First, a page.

The importance of equity-minded leadership during dual pandemics

The start of this academic year has been like no other in the history of higher education, as students and educational leaders are faced with navigating a global health crisis and widespread protests against racial injustice.

The dual pandemics of COVID-19 and racism remind us that systems and policies can have a disproportionately negative impact on low-income populations and people of color. If college leaders are committed to not losing ground in enrollment and graduation for students of color and low-income backgrounds, there are important steps they can take to advance equity.

Recent conversations with three university presidents offer actionable insights. Havidán Rodríguez from the University at Albany, Alexander Cartwright from the University of Central Florida (UCF), and Patrick Valdez from the University of New Mexico-Taos (UNM-Taos) took similar approaches to navigating the current crises while maintaining a focus on equity in their decision making. These leaders employed three strategies to make decisions through an equity lens: seek feedback from students, maximize resources, and monitor data.

Strategy: Seek feedback from students

It sounds simple: seek input from those directly impacted by your decisions. Yet, how and whether institutional leaders choose to engage students prior to making a decision—and not just afterward to support decisions they’ve made—is critical to advancing equity. At Albany, Rodríguez deployed staff to call students to ask how they were doing and what they needed to be successful. At UNM-Taos, Valdez used a student survey and had staff call students to increase contact and get feedback. At UCF, Cartwright used digital surveys and student learning platforms to connect with students.

While each of these leaders used a different method to collect student input, ultimately that input drove their decisions.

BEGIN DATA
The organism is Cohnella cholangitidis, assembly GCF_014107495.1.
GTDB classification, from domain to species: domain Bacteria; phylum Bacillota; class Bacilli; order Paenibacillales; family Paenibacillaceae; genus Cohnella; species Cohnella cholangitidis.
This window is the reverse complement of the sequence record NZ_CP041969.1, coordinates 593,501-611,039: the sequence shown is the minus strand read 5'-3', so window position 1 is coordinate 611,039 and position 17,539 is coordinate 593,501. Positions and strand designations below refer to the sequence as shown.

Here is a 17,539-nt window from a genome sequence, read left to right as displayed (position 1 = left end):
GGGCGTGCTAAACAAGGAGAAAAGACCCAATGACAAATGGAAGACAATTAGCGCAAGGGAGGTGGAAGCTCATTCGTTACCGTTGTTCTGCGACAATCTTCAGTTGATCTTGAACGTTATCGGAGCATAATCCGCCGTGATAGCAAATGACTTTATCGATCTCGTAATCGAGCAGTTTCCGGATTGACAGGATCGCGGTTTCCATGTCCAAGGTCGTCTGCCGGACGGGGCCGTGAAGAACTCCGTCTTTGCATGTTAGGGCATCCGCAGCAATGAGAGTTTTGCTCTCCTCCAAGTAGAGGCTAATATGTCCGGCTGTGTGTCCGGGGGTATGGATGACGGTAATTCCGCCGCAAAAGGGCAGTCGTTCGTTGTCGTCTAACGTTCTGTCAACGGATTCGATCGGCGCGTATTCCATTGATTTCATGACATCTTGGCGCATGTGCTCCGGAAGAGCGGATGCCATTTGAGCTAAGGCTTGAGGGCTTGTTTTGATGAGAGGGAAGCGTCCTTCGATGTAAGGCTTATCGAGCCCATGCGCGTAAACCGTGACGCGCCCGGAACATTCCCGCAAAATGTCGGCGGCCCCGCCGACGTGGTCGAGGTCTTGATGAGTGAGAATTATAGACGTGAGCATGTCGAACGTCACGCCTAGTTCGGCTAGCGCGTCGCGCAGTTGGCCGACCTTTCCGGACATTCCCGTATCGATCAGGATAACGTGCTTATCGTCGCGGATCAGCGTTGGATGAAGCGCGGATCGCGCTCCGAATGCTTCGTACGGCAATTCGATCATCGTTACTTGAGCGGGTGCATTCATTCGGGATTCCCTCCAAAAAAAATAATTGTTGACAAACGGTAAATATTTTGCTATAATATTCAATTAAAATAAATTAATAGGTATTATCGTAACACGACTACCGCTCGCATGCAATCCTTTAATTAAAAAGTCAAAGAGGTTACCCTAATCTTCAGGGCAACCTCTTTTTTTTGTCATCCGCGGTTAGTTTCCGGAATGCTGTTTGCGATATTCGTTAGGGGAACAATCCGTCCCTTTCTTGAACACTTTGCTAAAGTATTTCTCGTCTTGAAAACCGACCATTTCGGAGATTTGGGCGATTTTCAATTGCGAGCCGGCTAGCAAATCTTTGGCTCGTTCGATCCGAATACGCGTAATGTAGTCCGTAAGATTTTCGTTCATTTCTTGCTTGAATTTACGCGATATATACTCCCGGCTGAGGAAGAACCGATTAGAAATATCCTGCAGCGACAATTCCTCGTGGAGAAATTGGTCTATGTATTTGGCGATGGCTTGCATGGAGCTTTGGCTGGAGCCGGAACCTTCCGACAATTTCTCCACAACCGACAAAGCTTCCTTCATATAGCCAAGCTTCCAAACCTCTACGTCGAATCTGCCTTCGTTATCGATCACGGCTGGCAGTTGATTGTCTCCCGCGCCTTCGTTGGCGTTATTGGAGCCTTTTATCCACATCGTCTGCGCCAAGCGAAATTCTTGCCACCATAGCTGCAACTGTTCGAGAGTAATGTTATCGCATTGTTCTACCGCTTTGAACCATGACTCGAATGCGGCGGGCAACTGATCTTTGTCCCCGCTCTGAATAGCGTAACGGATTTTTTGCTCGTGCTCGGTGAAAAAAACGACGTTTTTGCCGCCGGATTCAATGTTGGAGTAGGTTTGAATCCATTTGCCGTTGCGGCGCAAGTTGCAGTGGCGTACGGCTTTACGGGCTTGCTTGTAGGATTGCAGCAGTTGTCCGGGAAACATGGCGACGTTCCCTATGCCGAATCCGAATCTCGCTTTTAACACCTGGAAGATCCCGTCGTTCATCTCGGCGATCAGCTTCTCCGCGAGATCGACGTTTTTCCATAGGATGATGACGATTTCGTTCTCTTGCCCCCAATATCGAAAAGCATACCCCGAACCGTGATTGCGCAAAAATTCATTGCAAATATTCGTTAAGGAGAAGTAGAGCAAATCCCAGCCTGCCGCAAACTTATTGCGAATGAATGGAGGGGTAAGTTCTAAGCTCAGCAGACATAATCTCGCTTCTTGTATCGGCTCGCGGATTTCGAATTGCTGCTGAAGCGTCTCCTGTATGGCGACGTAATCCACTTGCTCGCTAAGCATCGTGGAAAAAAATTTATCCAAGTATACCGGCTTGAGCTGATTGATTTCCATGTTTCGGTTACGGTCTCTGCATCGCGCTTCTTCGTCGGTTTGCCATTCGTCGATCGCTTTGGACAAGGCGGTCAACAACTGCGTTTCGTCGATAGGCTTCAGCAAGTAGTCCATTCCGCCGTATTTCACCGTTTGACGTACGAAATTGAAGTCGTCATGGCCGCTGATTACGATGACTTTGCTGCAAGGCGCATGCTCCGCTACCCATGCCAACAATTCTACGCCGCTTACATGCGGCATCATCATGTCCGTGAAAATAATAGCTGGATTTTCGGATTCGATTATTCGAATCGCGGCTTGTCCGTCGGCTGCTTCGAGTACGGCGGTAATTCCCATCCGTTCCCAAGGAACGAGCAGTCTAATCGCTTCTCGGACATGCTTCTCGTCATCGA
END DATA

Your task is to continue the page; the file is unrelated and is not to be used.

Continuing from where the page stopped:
Strategy: Maximize resources

How leaders use the resources they have, however limited, is critical. In spring 2020, these leaders used what they had at their disposal: Albany repackaged computers in its computer lab and library, and shipped them to students who did not have access to technology for virtual classes. At UCF, Cartwright used digital tools to create a sense of belonging for students, following the example of the gaming sector, which has built virtual communities all over the world.

At UNM-Taos, Valdez redeployed his administrative staff to call students—an approach that both kept staff employed during a very difficult time and helped develop their own institutional version of intrusive advising. Staff strengthened students’ connections and helped them access institutional resources.

Taking stock of the resources at your disposal and deploying them to serve students can make the difference between students staying enrolled or dropping out. These leaders thought creatively about how to overcome challenges and maximize resources to support student success.

Strategy: Monitor data

At Ed Trust, we stress that leaders at every level need to continuously monitor data. Today, using data to improve student success and target resources and services to those who may be disproportionately impacted is imperative. At Albany, Rodríguez and his team monitored data on students who had not logged on to virtual classes. At UNM-Taos, Valdez monitored registration data and assigned administrative staff lists of students to call and connect with campus resources, and to inquire about their fall enrollment plans. The strategy increased returning students, full-time students, and Native American students for fall 2020.

The use of data to ensure that campuses aren’t taking steps backward in serving low-income students and students of color is vital to advancing equity and closing opportunity gaps.

The decisions higher education leaders make today can be the difference between achievement or disappointment for students who have been disadvantaged by systemic barriers and inequality. As we have learned in our work at Ed Trust, there is no secret sauce to student success. It is clear, however, that grounding decisions in student voices, deploying existing resources to serve students, and monitoring institutional data are critical to closing institutional equity gaps.

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